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Neurol Res. 2001 Jul;23(5):501-5.

Effects of QiGong on brain function.

Author information

  • 1Biomedical Engineering Unit, Department of Anesthesiology and Critical Care, University of Graz, Auenbruggerplatz 29, A-8036 Graz, Austria. gerhard.litscher@kfunigraz.ac.at

Abstract

QiGong is an ancient and widely practiced Chinese meditation exercise. We studied the effects of QiGong on brain function with modern neuromonitoring tools in two subjects. In a male QiGong master (extremely trained practitioner), the technique induced reproducible changes in transcranial Doppler sonography, EEG, stimulus-induced 40 Hz oscillations, and near-infrared spectroscopy findings. Similar effects were seen after the application of multimodal stimuli and when the master concentrated on intense imagined stimuli (e.g. 22.2% increase in mean blood flow velocity (vm) in the posterior cerebral artery, and a simultaneous 23.1% decrease of vm in the middle cerebral artery). Similar effects were seen in the female subject. Neuromonitoring during QiGong appears able to objectify accompanied cerebral modulations surrounding this old Chinese meditation exercise.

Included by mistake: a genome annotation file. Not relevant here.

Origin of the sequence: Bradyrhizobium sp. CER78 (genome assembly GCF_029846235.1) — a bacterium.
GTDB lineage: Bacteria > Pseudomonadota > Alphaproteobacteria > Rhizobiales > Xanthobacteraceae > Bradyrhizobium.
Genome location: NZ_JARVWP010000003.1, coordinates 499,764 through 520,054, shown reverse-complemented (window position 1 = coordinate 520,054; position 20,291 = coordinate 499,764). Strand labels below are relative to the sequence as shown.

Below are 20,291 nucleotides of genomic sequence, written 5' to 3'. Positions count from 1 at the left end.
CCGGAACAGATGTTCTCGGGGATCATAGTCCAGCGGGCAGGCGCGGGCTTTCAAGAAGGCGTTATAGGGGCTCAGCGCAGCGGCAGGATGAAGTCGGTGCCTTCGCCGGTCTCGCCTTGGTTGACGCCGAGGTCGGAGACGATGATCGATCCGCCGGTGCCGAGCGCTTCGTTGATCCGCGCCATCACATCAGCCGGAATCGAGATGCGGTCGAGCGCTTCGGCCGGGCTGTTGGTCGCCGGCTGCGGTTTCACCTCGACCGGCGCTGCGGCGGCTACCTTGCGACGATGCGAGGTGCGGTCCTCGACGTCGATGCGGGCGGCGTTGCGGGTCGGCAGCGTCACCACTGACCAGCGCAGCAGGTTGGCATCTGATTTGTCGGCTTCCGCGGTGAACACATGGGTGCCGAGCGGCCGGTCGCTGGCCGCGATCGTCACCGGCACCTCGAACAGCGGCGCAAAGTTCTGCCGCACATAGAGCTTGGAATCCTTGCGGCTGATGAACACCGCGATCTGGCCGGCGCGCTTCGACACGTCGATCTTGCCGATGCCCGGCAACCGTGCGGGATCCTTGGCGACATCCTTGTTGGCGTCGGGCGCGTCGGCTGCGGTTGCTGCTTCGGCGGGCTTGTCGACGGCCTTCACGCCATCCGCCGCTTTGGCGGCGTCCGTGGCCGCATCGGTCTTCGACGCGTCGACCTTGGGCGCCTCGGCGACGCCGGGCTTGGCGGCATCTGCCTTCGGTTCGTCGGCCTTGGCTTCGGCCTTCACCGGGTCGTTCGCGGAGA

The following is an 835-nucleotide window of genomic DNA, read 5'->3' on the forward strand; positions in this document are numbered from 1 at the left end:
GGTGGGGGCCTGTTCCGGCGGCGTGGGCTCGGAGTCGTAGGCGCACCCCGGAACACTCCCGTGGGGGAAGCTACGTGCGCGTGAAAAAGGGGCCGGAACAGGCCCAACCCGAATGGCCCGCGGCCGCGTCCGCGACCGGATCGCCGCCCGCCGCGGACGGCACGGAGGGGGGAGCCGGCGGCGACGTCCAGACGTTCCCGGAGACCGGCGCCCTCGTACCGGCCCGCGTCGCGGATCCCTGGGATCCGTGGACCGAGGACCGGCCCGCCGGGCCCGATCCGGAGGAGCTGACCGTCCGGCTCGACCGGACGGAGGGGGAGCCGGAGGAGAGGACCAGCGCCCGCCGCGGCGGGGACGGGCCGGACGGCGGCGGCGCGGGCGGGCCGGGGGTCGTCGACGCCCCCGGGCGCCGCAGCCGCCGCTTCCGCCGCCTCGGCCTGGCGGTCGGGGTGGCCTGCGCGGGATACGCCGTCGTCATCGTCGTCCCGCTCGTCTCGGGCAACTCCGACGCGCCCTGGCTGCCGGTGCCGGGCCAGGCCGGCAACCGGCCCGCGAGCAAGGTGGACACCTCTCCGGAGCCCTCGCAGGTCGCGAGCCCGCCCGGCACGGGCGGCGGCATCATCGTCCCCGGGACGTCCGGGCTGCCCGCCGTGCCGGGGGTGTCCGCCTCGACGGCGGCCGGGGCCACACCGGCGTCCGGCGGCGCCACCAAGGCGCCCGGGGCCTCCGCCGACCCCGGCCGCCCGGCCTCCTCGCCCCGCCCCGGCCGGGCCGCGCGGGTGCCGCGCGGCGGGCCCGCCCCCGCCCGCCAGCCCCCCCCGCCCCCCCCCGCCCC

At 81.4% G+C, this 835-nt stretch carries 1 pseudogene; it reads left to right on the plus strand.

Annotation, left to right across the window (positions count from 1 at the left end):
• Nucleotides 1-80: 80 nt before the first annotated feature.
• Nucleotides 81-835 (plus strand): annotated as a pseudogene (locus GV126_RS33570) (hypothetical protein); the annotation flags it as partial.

PMID:
11474806
[PubMed - indexed for MEDLINE]
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